With the return of Obama to the White House, it is very possible that we could see a continuation of his failed foreign policy on Syria. If there is a time to recalibrate a policy it is now. Both Obama and Romney stressed that the situation in Syria is unacceptable and that Assad is to blame and has to go. In furtherance of that belief, Obama has turned a blind eye to Jihadists obtaining American Stinger missiles and the arming of Jihadists by Qatar and enabled by Turkey.
These new weapons have allowed to the rebels to repel Syrian government forces but in the process destroy property and kill Syrian citizens. If one is a person whose natural insticnt is to cheer the removal of a nominal dictator than one is cheered by such news. Yes, it is unfortunate that citizens are killed and property destroyed but that is a 'small' price for the freedom that will be won.
If one follows that logic than Obama's policy towards Syria makes sense. However, there is an essential point missed and it is the question "freedom for whom and freedom from what? If freedom of the individual is wanted than Assad must remain and if it is freedom from impositon of hardline Islamic Jihadism than Assad must remain. Why, Because Assad is an avowed secualrist and the rebels are avowed Islaimists.
When one looks at the Syrian rebellion in context of the other Arab countries that were convulsed in the "Arab Spring," one can see that the primary difference between Tunisia, Egypt, and Syria was the economic strength of the nations. Tunisia a small country that had essenially become the fiefdom of the President and its Congress a rubber stamp. Note, that the rebellion was literally sparked by a Tunisian putting himself on fire. In Egypt, the nation had essentially been in a state of martial paralysis since the assasination of Sadat some 30 years before. It's potential was stymied by the ossification of an aged dictator who essentially left the running of the country to cronies and took his 10 percent. In both cases, the welfare of the people was held back becuase of the greed and despotism of their leaders. In both situations, it was proper for the United States to come on the side of those who wanted freedom from the hold of despots. The removal of those leaders allows the country to transit from ossification to new energy. In both cases, death and destruction was very minimal because there was no sectarian element to the rebellion.
Some would like to compare Syria with Libya in that both have a sole leader who is head of the country and is its face. To do so, would be wrong. Gaddafi ruled by division. Libya is a country of tribes and he ruled by pitting one tribe against another. This is why Beghazi became the focal point of the rebellion because its leaders were primarily from the regional tribes located around it.Syria is a country of law and its power is diffused between different groups. It has an judiciary and the laws are followed by all including Assad.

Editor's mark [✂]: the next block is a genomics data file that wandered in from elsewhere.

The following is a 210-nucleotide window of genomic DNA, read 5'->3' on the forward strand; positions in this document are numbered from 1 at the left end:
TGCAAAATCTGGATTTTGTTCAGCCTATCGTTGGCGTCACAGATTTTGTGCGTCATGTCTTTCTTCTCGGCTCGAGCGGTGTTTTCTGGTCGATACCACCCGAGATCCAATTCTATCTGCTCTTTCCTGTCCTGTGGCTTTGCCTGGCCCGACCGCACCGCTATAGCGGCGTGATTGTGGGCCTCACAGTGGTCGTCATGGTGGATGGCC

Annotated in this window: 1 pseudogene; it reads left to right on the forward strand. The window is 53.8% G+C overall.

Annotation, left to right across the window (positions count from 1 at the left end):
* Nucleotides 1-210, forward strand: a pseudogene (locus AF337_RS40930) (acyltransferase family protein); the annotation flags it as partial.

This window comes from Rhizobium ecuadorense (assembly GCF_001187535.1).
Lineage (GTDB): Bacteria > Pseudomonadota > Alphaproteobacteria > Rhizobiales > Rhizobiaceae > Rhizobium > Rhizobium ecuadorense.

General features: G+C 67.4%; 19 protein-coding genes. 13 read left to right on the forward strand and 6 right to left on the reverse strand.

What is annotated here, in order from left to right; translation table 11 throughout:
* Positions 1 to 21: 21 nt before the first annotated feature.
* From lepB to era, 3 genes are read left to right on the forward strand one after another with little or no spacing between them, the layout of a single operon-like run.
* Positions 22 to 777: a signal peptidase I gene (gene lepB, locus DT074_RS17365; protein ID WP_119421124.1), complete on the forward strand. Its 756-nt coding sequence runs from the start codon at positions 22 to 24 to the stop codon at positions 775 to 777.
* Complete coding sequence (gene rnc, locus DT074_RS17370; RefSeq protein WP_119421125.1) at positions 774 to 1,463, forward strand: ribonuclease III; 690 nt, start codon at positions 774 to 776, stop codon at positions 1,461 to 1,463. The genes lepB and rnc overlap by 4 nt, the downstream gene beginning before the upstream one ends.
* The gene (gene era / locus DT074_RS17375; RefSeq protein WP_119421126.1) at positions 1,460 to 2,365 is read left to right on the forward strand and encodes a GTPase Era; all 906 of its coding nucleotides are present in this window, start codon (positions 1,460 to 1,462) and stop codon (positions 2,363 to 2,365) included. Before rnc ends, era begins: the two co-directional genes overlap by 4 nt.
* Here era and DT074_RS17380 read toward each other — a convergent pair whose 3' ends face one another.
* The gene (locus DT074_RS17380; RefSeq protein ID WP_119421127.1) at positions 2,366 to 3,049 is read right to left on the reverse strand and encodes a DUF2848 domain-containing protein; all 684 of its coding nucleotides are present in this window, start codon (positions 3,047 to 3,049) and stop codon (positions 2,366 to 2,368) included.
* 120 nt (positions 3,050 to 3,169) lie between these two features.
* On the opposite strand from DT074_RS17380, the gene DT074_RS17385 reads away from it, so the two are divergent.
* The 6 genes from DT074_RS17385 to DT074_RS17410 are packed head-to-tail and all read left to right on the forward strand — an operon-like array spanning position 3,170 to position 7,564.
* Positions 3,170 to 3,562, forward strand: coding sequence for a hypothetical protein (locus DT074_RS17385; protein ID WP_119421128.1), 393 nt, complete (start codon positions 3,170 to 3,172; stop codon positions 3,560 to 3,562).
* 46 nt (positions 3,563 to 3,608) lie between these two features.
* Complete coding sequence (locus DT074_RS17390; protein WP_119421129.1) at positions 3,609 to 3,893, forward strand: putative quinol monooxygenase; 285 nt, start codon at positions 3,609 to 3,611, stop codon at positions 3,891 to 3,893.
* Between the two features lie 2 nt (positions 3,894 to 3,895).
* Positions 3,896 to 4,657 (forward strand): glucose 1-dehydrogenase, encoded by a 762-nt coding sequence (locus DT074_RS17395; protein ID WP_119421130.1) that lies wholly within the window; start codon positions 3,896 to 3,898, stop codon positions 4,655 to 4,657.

Because Syria is fundementally different it has to be approached witn more sensitivity and nuance.There is no doubt that a government elected by a people and accountable to its people is the ultimate goal. However, to believe that removing Assad brings with it freedom is wrong. Even though the Baath Party with Assad as its leader has ruled Syria for 40 years, it has allowed all sects to prosper and it has allowed its minorities to be safe in their own country something that cannot be said to be true in any other Arab country. As we saw in Iraq this freedom of minorites comes at a price and tha price has been the sacrifice of a person's most fundamental poltical right-the right to choose one's leader.
It is this right that the rhetoric of freedom is so attached; and it is this idea that has been the motvation behind worlwide condemnation ( by some of the best hypocrites around-the Europeans) on Assad defending his country by killing rebels. It is an almost automatic reflex. Assad is a dictator so he is wrong if he defends his country agains people who want to bring him and the government down. The ridiculousness of that position is that Assad is not doing anything different than any other country- the U.S. included.
The Syrian rebellion is not so much motivated by this idea of political accountability as it is motivated by sectarianism. Rebels and political leaders are all Sunnis have not taken any steps to include minorities. Instead, they have embraced Jiihadists groups like Jamat Nusra and other Al qaida inspired groups. This is in itself more than a wake up call for us and it is a red flag that must be acknowledged by Obama. By supporting the rebellion, we are supporting a mortal enemy. Of course, there is an old arab saying " the enemy of my enemy is my friend."
The policy that should be espoused is a political transition in which Assad remains in power for a periond of 5 years and during that time a consititution is created that provides for the needed right and protections for all Syrians of whatever sect or creed. It also provides for the sharing of power that does not dilute the power of the central government like it does in neighboring Lebanon.
After 5 years an election is held and Assad steps down and hands power over to the newly elected President. Ironically, the key here is Assad because it is Assad that the majority of Syrian 's trust and it is him that Islamists hate.
Obama must reign in Clinton and establish a policy that does not throw the baby wth the bathwater.